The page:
13.2.2 This report looks at only the functions of a trial or an appellate judge in the "Subordinate Courts". The most important of his function is to conduct the proceedings in a fair, orderly and dignified manner. Finding the truth of contested issues of fact is the first concern of a trial judge. Based on facts ascertained, the judge is to apply the law and give his decision on guilt, liability etc. For ensuring "fairness" in truth ascertainment and minimising subjectivity in the process, procedural law gives rights and privileges to litigants, witnesses and officers of court. It is the function of the judge to give maximum protection to these rights and privileges of parties so that justice is not only done but appears to have been done. This is a function which demands a variety of skills on the part of the judge besides knowledge of law. A judge's personality and values influence his decisions and the atmosphere he creates in the courtroom. His body language and tone of voice, his reactions to witnesses, his interaction with others in the courtroom, his manner of ruling on objections, his treatment of advocates all affect public perception of the fairness of the trial.
With the introduction of new technologies and changes in law, the judge is confronted with continuing challenges of court management, litigational efficiency and judicial balance in the conduct of trial of civil and criminal cases.
13.2.3 The judges at the primary level also have the responsibility to critically evaluate pleadings, settle issues, handle interlocutory applications and manage introduction of evidence by parties to the dispute. In the process, he may issue commissions and invoke methods of alternate resolution of the disputes before him. The judge has to rule on evidentiary contests on admissibility, relevancy and probative value. He must be able to appreciate evidence, assess the credibility of witnesses, and determine facts on the basis of preponderance of probabilities. A judge is expected to be an expert in all areas of the law, though as a lawyer he might have specialised in one or two branches of law only. All these demand knowledges and skills of such range and variety which perhaps no other profession requires from a practitioner. At the same time the facilities and support services available to him are so limited and archaic which make his task all the more difficult and challenging.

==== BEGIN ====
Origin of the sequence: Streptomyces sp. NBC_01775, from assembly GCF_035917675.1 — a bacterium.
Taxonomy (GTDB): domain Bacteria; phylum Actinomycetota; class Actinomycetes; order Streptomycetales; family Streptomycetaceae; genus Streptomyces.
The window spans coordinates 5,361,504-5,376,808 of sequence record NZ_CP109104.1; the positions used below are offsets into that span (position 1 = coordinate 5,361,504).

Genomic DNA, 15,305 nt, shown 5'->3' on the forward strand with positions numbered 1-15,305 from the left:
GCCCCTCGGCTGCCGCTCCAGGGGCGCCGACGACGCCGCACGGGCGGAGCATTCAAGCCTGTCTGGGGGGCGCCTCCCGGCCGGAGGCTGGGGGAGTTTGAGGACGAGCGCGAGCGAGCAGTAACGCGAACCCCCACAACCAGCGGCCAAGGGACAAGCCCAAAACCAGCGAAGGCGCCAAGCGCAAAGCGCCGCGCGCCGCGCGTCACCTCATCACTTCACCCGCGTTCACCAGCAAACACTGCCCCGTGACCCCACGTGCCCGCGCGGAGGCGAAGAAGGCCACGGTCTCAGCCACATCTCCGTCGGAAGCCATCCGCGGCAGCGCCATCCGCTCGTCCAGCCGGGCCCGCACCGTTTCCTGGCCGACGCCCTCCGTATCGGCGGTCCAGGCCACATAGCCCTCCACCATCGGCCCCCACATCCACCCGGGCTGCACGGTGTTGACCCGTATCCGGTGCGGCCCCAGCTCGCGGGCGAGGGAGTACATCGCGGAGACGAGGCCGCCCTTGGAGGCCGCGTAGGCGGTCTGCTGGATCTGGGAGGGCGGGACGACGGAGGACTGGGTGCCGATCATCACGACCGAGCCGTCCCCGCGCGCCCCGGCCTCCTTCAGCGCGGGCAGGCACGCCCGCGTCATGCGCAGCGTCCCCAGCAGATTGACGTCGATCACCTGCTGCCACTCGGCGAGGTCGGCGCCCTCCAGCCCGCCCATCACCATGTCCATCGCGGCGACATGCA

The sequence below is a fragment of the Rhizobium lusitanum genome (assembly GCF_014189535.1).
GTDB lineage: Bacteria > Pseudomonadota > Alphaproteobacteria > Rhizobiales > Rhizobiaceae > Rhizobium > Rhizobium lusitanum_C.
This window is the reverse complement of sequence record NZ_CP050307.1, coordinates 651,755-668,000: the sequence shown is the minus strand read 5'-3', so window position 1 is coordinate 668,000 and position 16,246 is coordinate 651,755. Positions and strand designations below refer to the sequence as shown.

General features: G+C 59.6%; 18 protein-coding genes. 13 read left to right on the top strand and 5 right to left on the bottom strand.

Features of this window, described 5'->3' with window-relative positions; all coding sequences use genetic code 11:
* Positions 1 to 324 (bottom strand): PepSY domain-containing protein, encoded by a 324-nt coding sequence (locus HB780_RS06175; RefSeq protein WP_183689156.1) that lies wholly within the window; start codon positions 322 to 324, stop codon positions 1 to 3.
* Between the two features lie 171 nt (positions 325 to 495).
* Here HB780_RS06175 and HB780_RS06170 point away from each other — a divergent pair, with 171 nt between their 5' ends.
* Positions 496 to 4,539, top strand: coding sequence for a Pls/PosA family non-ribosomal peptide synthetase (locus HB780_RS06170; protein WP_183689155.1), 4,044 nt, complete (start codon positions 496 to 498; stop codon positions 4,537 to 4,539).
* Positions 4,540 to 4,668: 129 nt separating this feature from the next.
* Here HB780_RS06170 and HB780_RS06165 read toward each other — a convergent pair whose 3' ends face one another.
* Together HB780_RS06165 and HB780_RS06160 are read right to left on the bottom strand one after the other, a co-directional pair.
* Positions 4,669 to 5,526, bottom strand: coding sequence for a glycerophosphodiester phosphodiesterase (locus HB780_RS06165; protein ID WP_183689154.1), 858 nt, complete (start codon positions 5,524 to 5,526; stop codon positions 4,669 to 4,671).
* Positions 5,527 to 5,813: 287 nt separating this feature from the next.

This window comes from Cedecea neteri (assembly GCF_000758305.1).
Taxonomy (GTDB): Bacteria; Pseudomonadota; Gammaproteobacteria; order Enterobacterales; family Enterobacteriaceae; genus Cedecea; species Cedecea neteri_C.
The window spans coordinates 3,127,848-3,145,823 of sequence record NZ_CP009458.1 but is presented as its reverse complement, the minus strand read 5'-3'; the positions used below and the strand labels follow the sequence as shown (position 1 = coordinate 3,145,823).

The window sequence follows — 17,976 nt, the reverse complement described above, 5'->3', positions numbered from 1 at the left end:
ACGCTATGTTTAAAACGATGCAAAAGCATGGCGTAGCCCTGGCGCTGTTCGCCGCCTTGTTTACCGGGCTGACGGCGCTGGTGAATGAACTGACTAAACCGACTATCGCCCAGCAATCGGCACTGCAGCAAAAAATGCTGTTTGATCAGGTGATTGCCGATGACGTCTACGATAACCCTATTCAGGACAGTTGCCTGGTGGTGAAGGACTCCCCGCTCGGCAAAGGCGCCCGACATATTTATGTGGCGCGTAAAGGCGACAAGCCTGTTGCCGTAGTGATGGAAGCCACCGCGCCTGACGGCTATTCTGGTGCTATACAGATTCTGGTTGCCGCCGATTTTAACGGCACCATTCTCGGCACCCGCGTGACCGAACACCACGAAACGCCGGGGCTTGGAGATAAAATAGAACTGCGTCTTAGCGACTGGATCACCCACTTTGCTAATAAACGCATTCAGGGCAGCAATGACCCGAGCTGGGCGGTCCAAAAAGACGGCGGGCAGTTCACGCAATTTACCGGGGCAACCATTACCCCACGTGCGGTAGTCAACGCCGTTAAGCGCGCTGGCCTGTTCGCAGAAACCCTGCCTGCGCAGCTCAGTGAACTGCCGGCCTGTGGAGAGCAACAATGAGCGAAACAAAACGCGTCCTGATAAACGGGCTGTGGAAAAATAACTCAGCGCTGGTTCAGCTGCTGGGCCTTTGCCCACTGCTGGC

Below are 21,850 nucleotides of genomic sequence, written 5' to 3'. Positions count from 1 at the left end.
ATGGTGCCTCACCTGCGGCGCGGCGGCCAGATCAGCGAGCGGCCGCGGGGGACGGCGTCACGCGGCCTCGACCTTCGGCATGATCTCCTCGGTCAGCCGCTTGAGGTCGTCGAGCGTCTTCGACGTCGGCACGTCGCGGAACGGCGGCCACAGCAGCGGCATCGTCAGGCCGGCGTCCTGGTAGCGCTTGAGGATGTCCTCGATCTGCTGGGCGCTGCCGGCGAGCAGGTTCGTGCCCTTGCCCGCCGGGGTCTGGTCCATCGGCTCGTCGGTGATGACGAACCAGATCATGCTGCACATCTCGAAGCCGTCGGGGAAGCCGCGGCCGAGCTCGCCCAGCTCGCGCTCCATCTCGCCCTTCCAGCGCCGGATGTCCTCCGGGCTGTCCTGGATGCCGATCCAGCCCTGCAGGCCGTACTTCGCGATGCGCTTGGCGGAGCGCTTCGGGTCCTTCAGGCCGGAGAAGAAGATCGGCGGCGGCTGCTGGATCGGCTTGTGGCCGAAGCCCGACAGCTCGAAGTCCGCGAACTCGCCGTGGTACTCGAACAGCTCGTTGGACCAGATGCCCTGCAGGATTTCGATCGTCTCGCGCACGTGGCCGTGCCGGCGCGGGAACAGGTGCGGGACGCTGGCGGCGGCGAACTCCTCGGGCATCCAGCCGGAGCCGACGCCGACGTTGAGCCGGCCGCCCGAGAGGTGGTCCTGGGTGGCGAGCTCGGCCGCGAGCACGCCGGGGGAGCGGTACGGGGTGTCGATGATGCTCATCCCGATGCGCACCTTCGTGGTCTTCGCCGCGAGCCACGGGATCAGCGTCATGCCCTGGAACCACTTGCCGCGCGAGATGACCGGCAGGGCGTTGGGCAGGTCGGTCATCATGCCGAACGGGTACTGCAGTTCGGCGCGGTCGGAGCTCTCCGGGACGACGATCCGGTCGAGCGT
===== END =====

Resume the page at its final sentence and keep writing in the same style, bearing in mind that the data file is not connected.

Writing Judgments :
12.2.4 On ascertaining facts and after receiving arguments on behalf of parties, the judge has to perform the most important function of delivering judgment on which his credibility and acceptability are determined by the legal community, the parties and the society at large. Judicial reasoning is both an art and a science to be cultivated by every judge by study, reflection and hard work. His competence in language and communication is critical for this task. Complex factual situations have to be analyzed and important legal principles have to be explained to avoid possible conclusions contrary to his own. The judge must be able to put it in such a way that even if the matter goes on appeal, the appellate judge should find it persuasive enough to go by the finding of the trial judge.